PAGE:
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Cyclic AMP responsive element-binding protein promotes renal cell carcinoma proliferation probably via the expression of spindle and kinetochore-associated protein 2

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Oncotarget. 2016; 7:16325-16337. https://doi.org/10.18632/oncotarget.7017

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Haihui Zhuang, Xiangyu Meng, Yanyuan Li, Xue Wang, Shuaishuai Huang, Kaitai Liu, Michael Hehir, Rong Fang, Lei Jiang, Jeff X. Zhou, Ping Wang _ and Yu Ren

Abstract

Haihui Zhuang1,4, Xiangyu Meng1,4, Yanyuan Li3, Xue Wang2,4, Shuaishuai Huang2,4, Kaitai Liu5, Michael Hehir1,4, Rong Fang1, Lei Jiang1, Jeff X. Zhou1, Ping Wang1,4, Yu Ren2,4

1Zhejiang Provincial Key Laboratory of Pathophysiology, Ningbo University School of Medicine, Ningbo 315211, China

2Department of Urologic Surgery, Ningbo Urology and Nephrology Hospital, Ningbo 315000, China

3Department of Pathology, First Affiliated Hospital, Zhejiang University School of Medicine, Hangzhou 310031, China

4Laboratory of Kidney Carcinoma, Ningbo Urology and Nephrology Hospital, Urology and Nephrology Institute of Ningbo University, Ningbo 315000, China

5Ningbo Medical Center, LiHuiLi Hospital, Medical School, Ningbo University, Ningbo 315041, China

Correspondence to:

Ping Wang, e-mail: pinoav@hotmail.com

Yu Ren, e-mail: nbrenyu@163.com

Keywords: CREB, SKA2, RCC, proliferation

Received: May 29, 2015     Accepted: January 01, 2016     Published: January 25, 2016

ABSTRACT

Emerging evidence shows that the aberrantly expressed cyclic AMP responsive element-binding protein (CREB) is associated with tumor development and progression in several cancers. Spindle and kinetochore-associated protein 2 (SKA2) is essential for regulating the progress of mitosis. In this study, we evaluate in vitro and in vivo the functional relationship between CREB and SKA2 in renal cell carcinoma (RCC). Suppressing and replenishing CREB levels were used to manipulate SKA2 expression, observing the effects on RCC cell lines. Computational prediction and ChIP assay identified that CREB targeted ska2 by binding its CRE sequence in the human genome. Overexpression of CREB reversed the inhibited cell growth following siSKA2 treatment, and reduced the number of cells holding in mitosis. Decreased expression of CREB suppressed RCC cell growth and xenograft tumor formation, accompanied by reduced expression of SKA2. In RCC tumor samples from patients, mRNA for SKA2 were plotted near those of CREB in each sample, with significantly increased immunohistochemical staining of higher SKA2 and CREB in the higher TNM stages. The study adds evidence that CREB, a tumor oncogene, promotes RCC proliferation. It probably achieves this by increasing SKA2 expression.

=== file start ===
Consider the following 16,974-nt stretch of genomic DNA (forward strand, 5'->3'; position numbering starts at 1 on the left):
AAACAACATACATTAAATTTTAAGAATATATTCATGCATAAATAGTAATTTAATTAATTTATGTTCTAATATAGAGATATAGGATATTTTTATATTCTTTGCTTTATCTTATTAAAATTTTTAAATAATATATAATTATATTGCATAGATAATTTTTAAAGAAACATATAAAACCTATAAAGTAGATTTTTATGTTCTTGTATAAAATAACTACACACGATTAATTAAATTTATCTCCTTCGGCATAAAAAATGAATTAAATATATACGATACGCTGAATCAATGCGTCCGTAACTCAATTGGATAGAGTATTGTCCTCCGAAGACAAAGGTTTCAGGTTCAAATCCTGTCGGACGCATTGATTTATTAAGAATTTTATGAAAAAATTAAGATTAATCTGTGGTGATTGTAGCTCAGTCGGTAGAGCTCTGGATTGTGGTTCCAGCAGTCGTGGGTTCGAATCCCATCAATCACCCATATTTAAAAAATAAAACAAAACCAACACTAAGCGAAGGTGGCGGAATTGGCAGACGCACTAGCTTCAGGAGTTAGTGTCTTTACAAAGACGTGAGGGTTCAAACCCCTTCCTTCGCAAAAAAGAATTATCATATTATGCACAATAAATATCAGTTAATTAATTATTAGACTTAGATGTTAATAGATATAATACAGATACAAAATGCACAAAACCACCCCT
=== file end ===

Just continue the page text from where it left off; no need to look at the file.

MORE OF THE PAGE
INTRODUCTION

Cyclic AMP responsive element-binding protein (CREB) is a proto-oncogenic transcription factor [1, 2], that generally regulates various cell functions by enhancing the expression of target genes [3, 4]. Aberrant expression of CREB has been well described in non-small cell lung carcinoma [5, 6], melanoma [7], breast [811], hepatocellular cancers [12] and acute myeloid leukemia [13, 14]. Our previous reports showed that blocking the cyclic AMP-responsive element (CRE) site between CREB and targeted genes (Bcl-2 and cyclins), abrogated the anti-tumor drug-induced apoptosis and cell proliferation [15, 16]. It seemed that CREB played a pivotal role in promoting tumorigenesis. However, the role of CREB in renal cell carcinoma (RCC) remains less explored.

RCC ranks the third most frequent malignancy in urological oncology [17, 18]. Like other cancers, the development of RCC is a multistep process with accumulation of genetic and downstream changes [18, 19]. In order to find novel CREB-interacting proteins expressed in RCC cells, and to provide new insights into the cellular mechanisms, we identified a specific interaction between CREB and SKA2 (spindle and kinetochore-associated protein 2) by using bioinformatic software (http://mulan.dcode.org/) [20]. Although depletion of SKA2 can cause the cells to undergo a prolonged checkpoint in a metaphase-like state [21], little else is known about it.